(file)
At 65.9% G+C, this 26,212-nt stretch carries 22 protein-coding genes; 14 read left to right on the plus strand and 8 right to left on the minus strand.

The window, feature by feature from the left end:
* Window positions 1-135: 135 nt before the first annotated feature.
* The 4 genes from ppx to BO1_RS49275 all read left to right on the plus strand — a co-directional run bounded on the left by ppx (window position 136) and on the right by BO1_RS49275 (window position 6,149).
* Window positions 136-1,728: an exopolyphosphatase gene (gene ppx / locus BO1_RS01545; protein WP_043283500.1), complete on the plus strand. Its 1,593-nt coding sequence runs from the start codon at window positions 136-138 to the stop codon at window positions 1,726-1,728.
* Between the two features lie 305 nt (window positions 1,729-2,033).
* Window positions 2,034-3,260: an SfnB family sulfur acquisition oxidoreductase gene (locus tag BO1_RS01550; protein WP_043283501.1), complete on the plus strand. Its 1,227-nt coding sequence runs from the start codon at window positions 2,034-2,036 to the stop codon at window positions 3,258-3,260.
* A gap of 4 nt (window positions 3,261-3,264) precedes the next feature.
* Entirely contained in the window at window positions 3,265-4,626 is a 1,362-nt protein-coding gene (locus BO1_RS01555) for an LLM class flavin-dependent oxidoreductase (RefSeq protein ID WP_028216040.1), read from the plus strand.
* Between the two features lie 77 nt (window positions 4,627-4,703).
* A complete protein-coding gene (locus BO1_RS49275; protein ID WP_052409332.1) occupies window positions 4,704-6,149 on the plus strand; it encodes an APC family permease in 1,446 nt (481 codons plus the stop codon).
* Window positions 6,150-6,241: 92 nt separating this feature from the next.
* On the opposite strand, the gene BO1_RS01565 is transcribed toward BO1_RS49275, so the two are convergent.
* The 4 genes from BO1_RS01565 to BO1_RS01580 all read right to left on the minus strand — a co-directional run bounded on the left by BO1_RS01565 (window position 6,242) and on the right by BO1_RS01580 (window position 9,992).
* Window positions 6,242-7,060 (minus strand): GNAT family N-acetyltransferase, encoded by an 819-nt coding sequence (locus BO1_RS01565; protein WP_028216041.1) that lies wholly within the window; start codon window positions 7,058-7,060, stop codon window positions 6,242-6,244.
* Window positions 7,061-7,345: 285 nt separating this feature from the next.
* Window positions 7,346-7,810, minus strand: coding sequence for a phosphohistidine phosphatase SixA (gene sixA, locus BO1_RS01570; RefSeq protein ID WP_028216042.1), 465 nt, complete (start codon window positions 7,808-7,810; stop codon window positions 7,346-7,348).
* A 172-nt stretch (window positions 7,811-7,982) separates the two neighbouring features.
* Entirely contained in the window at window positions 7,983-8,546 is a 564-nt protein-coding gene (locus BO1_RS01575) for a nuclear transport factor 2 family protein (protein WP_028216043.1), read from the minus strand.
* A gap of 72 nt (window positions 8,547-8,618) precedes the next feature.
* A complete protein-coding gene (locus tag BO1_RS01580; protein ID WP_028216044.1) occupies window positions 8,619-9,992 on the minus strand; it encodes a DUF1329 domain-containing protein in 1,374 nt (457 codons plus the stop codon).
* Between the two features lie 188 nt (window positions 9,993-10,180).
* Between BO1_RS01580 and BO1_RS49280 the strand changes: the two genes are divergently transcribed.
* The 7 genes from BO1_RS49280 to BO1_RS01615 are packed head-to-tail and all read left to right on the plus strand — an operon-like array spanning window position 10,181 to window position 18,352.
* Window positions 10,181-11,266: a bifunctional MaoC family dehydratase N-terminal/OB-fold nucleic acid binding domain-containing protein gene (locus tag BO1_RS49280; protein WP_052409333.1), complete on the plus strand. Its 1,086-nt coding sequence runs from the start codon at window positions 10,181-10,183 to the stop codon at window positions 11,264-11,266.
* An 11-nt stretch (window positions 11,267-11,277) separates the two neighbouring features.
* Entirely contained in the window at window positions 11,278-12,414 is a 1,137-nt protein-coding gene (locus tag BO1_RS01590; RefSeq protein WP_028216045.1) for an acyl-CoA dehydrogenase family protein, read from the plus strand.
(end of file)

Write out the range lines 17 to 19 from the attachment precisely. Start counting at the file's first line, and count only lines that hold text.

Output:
* Window positions 7,346-7,810, minus strand: coding sequence for a phosphohistidine phosphatase SixA (gene sixA, locus BO1_RS01570; RefSeq protein ID WP_028216042.1), 465 nt, complete (start codon window positions 7,808-7,810; stop codon window positions 7,346-7,348).
* A 172-nt stretch (window positions 7,811-7,982) separates the two neighbouring features.
* Entirely contained in the window at window positions 7,983-8,546 is a 564-nt protein-coding gene (locus BO1_RS01575) for a nuclear transport factor 2 family protein (protein WP_028216043.1), read from the minus strand.